The jobs market is far bleaker than the headline stats show

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At a passing glance, it appears that on both sides of the Atlantic the labour market is, if not exactly thriving, doing far better than we might have expected. In the US, the headline jobless rate has swiftly fallen back from 15 per cent to 8.4 per cent. Meanwhile in the eurozone the picture looks even brighter: the unemployment figure has barely moved up at all — the latest reading, out Thursday, was 8.1 per cent. That’s actually below its historical average. Does that mean all is well? No, it certainly does not.

As Leo Hindery, Jr, a member of the Council on Foreign Relations, put it recently in this piece for us, looking at headline rates makes for a misleading reading of what’s actually happening on the ground. The reason being that many of those who initially lost their jobs in the US have now fallen out of the headline measure due to the Bureau of Labour Statistics labelling them either re-employed in part-time jobs or ineligible for work. That’s because circumstances related to the crisis have meant they’re no longer searching for a job. This newfound ineligibility could also have affected unemployed workers who were looking for a job before the crisis struck but no longer can. Via Hindery, Jr:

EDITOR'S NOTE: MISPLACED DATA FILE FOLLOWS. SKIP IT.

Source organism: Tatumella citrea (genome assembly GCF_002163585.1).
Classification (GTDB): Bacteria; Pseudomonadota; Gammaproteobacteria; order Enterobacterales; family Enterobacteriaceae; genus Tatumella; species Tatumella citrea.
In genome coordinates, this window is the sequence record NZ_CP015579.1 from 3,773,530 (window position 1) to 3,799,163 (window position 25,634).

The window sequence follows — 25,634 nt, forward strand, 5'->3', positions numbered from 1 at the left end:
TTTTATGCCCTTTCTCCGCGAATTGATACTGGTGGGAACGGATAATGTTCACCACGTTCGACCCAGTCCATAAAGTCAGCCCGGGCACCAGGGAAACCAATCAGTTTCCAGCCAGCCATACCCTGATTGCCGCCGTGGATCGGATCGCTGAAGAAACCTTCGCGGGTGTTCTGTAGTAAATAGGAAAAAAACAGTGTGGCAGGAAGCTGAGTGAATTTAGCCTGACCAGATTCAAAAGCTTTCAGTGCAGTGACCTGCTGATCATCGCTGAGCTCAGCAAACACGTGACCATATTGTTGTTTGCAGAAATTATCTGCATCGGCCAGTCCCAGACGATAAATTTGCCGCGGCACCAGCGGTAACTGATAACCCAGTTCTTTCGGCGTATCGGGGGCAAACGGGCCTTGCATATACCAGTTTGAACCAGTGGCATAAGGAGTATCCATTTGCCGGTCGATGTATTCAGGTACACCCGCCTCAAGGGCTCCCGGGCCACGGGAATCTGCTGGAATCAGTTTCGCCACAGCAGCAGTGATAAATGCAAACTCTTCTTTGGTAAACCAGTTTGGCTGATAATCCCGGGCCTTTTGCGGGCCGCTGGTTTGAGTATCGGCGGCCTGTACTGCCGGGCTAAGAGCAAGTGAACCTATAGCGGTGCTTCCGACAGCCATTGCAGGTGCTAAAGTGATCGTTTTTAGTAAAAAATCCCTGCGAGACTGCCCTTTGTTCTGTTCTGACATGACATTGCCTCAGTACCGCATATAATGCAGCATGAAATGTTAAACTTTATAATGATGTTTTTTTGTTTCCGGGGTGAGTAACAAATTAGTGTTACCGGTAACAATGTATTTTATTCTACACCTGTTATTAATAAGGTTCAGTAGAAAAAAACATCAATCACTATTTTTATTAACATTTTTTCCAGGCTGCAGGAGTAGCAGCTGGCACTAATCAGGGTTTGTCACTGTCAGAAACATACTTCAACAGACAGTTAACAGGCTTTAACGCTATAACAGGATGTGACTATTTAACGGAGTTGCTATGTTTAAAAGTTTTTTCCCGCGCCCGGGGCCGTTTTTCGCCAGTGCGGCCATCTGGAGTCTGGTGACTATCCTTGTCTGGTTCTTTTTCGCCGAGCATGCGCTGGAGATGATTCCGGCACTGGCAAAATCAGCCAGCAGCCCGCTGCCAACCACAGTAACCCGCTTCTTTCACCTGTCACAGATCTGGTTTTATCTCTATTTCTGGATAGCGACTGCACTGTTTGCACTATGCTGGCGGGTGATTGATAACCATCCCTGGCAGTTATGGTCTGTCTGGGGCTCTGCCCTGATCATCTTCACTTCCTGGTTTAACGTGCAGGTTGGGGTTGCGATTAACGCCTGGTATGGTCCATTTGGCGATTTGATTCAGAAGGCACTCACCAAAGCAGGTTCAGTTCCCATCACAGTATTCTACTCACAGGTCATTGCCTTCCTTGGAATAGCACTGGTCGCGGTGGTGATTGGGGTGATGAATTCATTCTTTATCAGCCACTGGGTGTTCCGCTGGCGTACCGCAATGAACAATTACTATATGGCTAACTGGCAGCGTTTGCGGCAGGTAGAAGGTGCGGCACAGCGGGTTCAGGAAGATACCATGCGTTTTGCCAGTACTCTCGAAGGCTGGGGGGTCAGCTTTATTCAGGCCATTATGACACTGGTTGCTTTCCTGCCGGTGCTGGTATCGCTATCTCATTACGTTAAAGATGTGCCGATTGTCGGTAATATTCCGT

Amid the…

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